Integrated data-based problem solving for student academic, behavior, and social-emotional outcomes occurs across content areas, grade levels, and tiers. Across all tiers, data are used to identify the difference or “gap” between expected outcomes and current student performance relative to academic, behavior, and social-emotional goals.
At all levels and in all settings, the problem solving process incorporates at least the following four steps in a cyclical, recurring model to address prevention, early intervention, and intensive intervention:
Step 1. Define: Problem Identification
What is the problem? How does the student’s performance compare to benchmark level of performance and peers’ level of performance?
Step 2. Analyze: Problem Analysis
Why is the problem occurring? What would happen if _____ would occur? Can we validate our ideas?
Step 3. Implement: Intervention Design
What are we going to do about the problem? What will we teach? How will we teach it? Is instruction matched to the problem we identified?
Step 4. Evaluate: Response to Intervention (RtI)
Is the instruction/intervention working? How do we know? Is academic and/or behavior performance improved? Are outcomes for all students equitable? Is the group’s/student’s response good, questionable, or poor? What are the next steps?
5. Multiple Tiers of Instruction & Intervention
A three-tiered instruction/intervention framework is used to organize resources and supports to ensure student learning and educational success. The intensity of supports provided to students matches student need.
Tiers of instruction:
- are provided per each student’s need
- ensure that each student may master grade-level course standards and expectations
- ensure that each student may progress successfully (on time, age appropriately) through the PK-12 system.
ALL students receive instruction/intervention within this tiered system:
Tier 1: Core Universal Instruction and Supports for ALL Students - The general academic and behavior instruction and support designed and differentiated for all students in all settings to support the full continuum of student needs.
o View video: MTSS: Universal Support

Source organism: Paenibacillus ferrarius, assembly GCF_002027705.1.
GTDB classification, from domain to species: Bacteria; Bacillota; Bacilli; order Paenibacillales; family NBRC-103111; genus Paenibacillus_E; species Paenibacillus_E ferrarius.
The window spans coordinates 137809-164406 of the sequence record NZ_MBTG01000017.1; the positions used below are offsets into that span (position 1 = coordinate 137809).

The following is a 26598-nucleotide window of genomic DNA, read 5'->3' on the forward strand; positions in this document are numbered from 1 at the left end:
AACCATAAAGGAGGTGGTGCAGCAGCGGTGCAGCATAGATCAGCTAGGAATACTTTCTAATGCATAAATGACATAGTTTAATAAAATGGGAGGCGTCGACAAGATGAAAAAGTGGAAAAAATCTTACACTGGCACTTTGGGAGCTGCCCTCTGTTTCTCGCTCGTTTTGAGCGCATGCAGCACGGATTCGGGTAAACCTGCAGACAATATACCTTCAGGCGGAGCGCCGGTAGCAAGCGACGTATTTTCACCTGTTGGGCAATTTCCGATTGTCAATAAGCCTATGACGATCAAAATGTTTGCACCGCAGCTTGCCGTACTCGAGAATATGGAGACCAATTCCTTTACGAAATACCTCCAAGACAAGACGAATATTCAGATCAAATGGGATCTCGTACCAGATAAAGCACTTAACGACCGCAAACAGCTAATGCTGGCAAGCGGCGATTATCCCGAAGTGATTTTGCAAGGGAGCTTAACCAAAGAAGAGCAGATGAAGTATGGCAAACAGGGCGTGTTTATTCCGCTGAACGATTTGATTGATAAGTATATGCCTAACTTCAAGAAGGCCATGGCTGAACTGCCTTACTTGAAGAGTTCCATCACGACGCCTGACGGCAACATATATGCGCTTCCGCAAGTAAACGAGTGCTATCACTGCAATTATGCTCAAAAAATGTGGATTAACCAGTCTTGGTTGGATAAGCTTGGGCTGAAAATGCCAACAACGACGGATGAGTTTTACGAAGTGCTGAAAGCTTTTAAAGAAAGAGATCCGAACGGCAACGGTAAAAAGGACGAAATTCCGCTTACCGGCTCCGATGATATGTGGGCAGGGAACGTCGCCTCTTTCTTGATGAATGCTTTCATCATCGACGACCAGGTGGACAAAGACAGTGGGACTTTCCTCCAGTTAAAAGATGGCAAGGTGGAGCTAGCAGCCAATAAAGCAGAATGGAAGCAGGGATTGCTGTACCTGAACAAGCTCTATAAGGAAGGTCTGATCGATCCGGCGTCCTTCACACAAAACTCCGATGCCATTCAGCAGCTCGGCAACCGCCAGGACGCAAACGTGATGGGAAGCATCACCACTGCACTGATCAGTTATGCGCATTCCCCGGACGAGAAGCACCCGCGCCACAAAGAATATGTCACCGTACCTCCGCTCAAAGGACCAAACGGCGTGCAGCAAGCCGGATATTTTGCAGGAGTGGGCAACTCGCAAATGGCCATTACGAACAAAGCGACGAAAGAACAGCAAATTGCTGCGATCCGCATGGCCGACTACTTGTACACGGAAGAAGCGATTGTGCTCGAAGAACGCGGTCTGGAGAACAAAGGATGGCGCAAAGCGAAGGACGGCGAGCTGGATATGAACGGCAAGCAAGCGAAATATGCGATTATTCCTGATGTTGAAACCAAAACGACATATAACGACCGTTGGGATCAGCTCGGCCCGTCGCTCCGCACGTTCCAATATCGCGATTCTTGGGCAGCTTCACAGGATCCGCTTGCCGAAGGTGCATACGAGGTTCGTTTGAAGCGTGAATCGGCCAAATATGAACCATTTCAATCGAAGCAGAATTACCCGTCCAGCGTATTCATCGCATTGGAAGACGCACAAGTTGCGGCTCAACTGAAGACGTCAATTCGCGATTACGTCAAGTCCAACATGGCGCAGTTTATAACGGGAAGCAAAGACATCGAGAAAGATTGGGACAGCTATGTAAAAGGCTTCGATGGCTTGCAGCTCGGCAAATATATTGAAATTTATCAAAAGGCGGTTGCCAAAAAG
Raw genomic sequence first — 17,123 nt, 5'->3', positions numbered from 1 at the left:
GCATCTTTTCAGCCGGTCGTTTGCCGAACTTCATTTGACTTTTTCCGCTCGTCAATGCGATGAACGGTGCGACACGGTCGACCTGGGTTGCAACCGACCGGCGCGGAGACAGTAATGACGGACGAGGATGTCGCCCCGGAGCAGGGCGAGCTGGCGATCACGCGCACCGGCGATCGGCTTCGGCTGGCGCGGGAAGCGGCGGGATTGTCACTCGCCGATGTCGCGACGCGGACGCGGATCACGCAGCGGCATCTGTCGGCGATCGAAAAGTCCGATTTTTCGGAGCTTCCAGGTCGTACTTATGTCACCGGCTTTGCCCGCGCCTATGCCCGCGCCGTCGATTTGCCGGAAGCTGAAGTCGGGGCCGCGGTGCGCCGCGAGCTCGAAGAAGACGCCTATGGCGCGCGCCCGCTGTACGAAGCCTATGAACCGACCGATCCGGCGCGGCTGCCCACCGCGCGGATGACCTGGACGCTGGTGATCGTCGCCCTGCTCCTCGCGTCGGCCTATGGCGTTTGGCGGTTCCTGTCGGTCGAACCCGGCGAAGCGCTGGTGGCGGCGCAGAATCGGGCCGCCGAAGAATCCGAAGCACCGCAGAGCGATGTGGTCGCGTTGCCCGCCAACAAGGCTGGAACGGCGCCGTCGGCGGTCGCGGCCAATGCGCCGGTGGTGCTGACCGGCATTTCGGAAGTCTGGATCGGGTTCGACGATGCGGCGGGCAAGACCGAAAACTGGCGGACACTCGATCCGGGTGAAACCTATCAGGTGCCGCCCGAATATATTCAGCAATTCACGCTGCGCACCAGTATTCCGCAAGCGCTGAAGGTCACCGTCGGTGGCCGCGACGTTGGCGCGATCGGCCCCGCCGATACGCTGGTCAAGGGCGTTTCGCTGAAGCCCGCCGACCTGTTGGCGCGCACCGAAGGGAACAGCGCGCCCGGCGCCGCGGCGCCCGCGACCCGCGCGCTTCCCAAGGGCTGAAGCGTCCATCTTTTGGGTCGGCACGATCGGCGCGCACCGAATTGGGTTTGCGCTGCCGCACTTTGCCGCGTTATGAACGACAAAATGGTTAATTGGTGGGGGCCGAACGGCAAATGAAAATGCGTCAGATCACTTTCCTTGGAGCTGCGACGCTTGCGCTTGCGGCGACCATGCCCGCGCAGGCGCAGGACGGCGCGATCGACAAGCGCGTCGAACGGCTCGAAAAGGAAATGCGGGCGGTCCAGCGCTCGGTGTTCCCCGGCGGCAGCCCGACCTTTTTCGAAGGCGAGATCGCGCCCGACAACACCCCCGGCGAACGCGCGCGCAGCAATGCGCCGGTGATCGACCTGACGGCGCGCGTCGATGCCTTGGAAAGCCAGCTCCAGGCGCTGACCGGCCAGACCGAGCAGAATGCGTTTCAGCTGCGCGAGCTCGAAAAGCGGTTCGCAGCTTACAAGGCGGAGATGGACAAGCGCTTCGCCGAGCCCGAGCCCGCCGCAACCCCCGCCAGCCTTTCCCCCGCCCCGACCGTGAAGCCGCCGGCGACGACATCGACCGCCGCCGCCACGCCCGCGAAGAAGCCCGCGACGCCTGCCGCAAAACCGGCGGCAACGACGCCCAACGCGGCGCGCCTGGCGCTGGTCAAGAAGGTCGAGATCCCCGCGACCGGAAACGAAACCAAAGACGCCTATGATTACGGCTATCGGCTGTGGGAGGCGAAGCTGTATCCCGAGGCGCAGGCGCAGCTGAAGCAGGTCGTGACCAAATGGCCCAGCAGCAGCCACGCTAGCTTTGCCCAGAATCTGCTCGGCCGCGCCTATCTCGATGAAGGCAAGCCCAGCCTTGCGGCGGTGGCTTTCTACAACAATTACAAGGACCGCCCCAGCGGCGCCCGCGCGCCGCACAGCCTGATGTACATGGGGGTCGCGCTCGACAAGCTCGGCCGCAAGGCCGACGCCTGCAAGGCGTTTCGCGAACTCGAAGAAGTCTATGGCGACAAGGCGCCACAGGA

Tier 2: Targeted Supplemental Interventions and Supports for Some Students - The academic and behavioral instruction and intervention that is provided to students who show a need for help in addition to the instruction and intervention they receive at Tier 1.
o View video: MTSS: Additional Support
Tier 3: Intensive Individualized Interventions and Supports for a Few Students - The academic and behavioral instruction and intervention that is provided to students who show a need for intensive and individualized help that is provided in addition to Tier 1 and Tier 2.
o View video: MTSS: Intensified Support
Important ideas about intensive support:
- A large percentage of our students need intervention, and many need intensive support.
- Some of the students with intensive needs are students with disabilities, but many are not
- All schools have students who require intensive intervention to master grade level standards and expectations
- Tiered interventions (Tiers 2 and 3) must not supplant core instruction
- If a student needs intensified instruction, all tiers must be intensified.
6. Data Evaluation
The SBLT is responsible for ensuring that all staff understand the purposes of assessment and have access to academic, behavior, and social-emotional data sources that address the following purposes of assessment:
- identify students at risk academically, socially, and/or emotionally
- determine why a (any) student is at risk
- monitor student academic and social-emotional growth/progress
- inform academic and social-emotional instructional/intervention planning
- determine student attainment of academic, behavior, and social-emotional outcomes
Policies and procedures for decision-making are established that include schedules for screening, the use of diagnostic assessments, frequent progress monitoring, and the criteria for determining tiers of support needed. Staff also administer assessments, access data sources and make data-based decisions with fidelity to the policies and procedures established by the leadership team.
The SBLT periodically conducts analyses to determine how implementation of critical elements of MTSS relate to positive student outcomes; that is, resources are allocated based on student need, the relationship between the resources allocated and the outcomes of students is evaluated, and processes and criteria for resource allocation are refined based on strategies that result in improved student outcomes. It is also vital that the SBLT evaluate how MTSS is implemented, providing information on what practices relate to improvements in student academic, behavioral, and social-emotional outcomes.
(Sources: PCS MTSS Implementation Guide, Self-Assessment of MTSS Implementation (SAM), and Florida Department of Education’s Multi-Tiered System of Supports)
For more information, please contact your Area MTSS Specialist:
Tameka Rodney, Ed.D.
MTSS Specialist, Area 1 Office
Stephanie Palmer, M.Ed.
MTSS Specialist, Area 2 Office
Stacey Jones, Ph.D.
MTSS Specialist, Area 3 Office
FLPBIS District Coordinator
Johannes Jaspers, M.Ed.
MTSS Specialist, Area 4 Office
301 Fourth Street SW
Largo, Florida 33770
Phone: (727) 588-6000
Fax: (727) 588-6237